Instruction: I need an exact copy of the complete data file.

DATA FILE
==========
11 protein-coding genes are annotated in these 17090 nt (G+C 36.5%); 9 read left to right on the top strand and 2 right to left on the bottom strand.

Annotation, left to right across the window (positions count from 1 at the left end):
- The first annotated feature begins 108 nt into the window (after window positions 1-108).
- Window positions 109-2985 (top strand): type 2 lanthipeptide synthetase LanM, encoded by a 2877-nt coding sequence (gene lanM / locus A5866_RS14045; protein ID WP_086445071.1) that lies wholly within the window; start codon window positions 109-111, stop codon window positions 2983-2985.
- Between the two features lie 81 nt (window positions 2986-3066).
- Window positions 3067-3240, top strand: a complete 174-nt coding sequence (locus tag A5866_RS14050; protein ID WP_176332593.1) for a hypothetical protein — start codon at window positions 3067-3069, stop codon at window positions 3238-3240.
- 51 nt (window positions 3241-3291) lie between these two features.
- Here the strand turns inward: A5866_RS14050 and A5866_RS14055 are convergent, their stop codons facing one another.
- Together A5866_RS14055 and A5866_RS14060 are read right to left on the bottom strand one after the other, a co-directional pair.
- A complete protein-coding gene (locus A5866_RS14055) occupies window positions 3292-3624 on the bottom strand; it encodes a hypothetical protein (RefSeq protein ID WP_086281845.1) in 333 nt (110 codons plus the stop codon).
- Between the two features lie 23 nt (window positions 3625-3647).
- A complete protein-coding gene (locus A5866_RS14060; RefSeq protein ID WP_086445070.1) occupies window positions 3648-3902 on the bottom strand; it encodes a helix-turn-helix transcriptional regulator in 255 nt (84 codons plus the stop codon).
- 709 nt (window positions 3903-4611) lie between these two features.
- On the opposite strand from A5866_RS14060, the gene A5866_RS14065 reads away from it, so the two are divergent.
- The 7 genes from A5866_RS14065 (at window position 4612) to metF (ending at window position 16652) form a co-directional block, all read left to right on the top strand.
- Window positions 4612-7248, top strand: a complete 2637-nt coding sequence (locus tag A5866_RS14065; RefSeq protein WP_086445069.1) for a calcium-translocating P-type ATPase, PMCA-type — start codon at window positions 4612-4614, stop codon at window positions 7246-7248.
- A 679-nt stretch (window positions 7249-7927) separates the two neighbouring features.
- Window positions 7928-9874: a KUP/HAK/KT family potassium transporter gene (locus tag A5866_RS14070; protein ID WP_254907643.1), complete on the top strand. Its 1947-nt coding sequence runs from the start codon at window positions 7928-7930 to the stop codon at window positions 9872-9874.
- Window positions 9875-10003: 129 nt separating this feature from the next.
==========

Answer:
11 protein-coding genes are annotated in these 17090 nt (G+C 36.5%); 9 read left to right on the top strand and 2 right to left on the bottom strand.

Annotation, left to right across the window (positions count from 1 at the left end):
- The first annotated feature begins 108 nt into the window (after window positions 1-108).
- Window positions 109-2985 (top strand): type 2 lanthipeptide synthetase LanM, encoded by a 2877-nt coding sequence (gene lanM / locus A5866_RS14045; protein ID WP_086445071.1) that lies wholly within the window; start codon window positions 109-111, stop codon window positions 2983-2985.
- Between the two features lie 81 nt (window positions 2986-3066).
- Window positions 3067-3240, top strand: a complete 174-nt coding sequence (locus tag A5866_RS14050; protein ID WP_176332593.1) for a hypothetical protein — start codon at window positions 3067-3069, stop codon at window positions 3238-3240.
- 51 nt (window positions 3241-3291) lie between these two features.
- Here the strand turns inward: A5866_RS14050 and A5866_RS14055 are convergent, their stop codons facing one another.
- Together A5866_RS14055 and A5866_RS14060 are read right to left on the bottom strand one after the other, a co-directional pair.
- A complete protein-coding gene (locus A5866_RS14055) occupies window positions 3292-3624 on the bottom strand; it encodes a hypothetical protein (RefSeq protein ID WP_086281845.1) in 333 nt (110 codons plus the stop codon).
- Between the two features lie 23 nt (window positions 3625-3647).
- A complete protein-coding gene (locus A5866_RS14060; RefSeq protein ID WP_086445070.1) occupies window positions 3648-3902 on the bottom strand; it encodes a helix-turn-helix transcriptional regulator in 255 nt (84 codons plus the stop codon).
- 709 nt (window positions 3903-4611) lie between these two features.
- On the opposite strand from A5866_RS14060, the gene A5866_RS14065 reads away from it, so the two are divergent.
- The 7 genes from A5866_RS14065 (at window position 4612) to metF (ending at window position 16652) form a co-directional block, all read left to right on the top strand.
- Window positions 4612-7248, top strand: a complete 2637-nt coding sequence (locus tag A5866_RS14065; RefSeq protein WP_086445069.1) for a calcium-translocating P-type ATPase, PMCA-type — start codon at window positions 4612-4614, stop codon at window positions 7246-7248.
- A 679-nt stretch (window positions 7249-7927) separates the two neighbouring features.
- Window positions 7928-9874: a KUP/HAK/KT family potassium transporter gene (locus tag A5866_RS14070; protein ID WP_254907643.1), complete on the top strand. Its 1947-nt coding sequence runs from the start codon at window positions 7928-7930 to the stop codon at window positions 9872-9874.
- Window positions 9875-10003: 129 nt separating this feature from the next.